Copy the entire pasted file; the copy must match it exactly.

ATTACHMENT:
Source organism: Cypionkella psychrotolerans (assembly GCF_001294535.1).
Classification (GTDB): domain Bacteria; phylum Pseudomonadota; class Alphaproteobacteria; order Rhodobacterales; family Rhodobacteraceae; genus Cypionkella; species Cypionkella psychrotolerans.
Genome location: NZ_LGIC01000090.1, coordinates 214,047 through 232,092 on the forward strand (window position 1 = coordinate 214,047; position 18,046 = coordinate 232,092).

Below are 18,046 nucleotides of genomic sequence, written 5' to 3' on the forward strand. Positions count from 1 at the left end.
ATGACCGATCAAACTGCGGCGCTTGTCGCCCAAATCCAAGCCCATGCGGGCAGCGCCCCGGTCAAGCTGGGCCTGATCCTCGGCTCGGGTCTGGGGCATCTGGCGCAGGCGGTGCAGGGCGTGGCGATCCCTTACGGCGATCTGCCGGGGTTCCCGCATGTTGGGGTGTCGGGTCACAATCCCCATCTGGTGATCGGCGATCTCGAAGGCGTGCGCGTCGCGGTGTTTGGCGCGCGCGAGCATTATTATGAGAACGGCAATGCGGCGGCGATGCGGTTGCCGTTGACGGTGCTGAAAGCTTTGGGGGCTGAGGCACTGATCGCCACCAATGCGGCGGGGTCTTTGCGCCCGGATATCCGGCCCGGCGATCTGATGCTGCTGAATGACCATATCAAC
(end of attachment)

Source organism: Cypionkella psychrotolerans (assembly GCF_001294535.1).
Classification (GTDB): domain Bacteria; phylum Pseudomonadota; class Alphaproteobacteria; order Rhodobacterales; family Rhodobacteraceae; genus Cypionkella; species Cypionkella psychrotolerans.
Genome location: NZ_LGIC01000090.1, coordinates 214,047 through 232,092 on the forward strand (window position 1 = coordinate 214,047; position 18,046 = coordinate 232,092).

Below are 18,046 nucleotides of genomic sequence, written 5' to 3' on the forward strand. Positions count from 1 at the left end.
ATGACCGATCAAACTGCGGCGCTTGTCGCCCAAATCCAAGCCCATGCGGGCAGCGCCCCGGTCAAGCTGGGCCTGATCCTCGGCTCGGGTCTGGGGCATCTGGCGCAGGCGGTGCAGGGCGTGGCGATCCCTTACGGCGATCTGCCGGGGTTCCCGCATGTTGGGGTGTCGGGTCACAATCCCCATCTGGTGATCGGCGATCTCGAAGGCGTGCGCGTCGCGGTGTTTGGCGCGCGCGAGCATTATTATGAGAACGGCAATGCGGCGGCGATGCGGTTGCCGTTGACGGTGCTGAAAGCTTTGGGGGCTGAGGCACTGATCGCCACCAATGCGGCGGGGTCTTTGCGCCCGGATATCCGGCCCGGCGATCTGATGCTGCTGAATGACCATATCAAC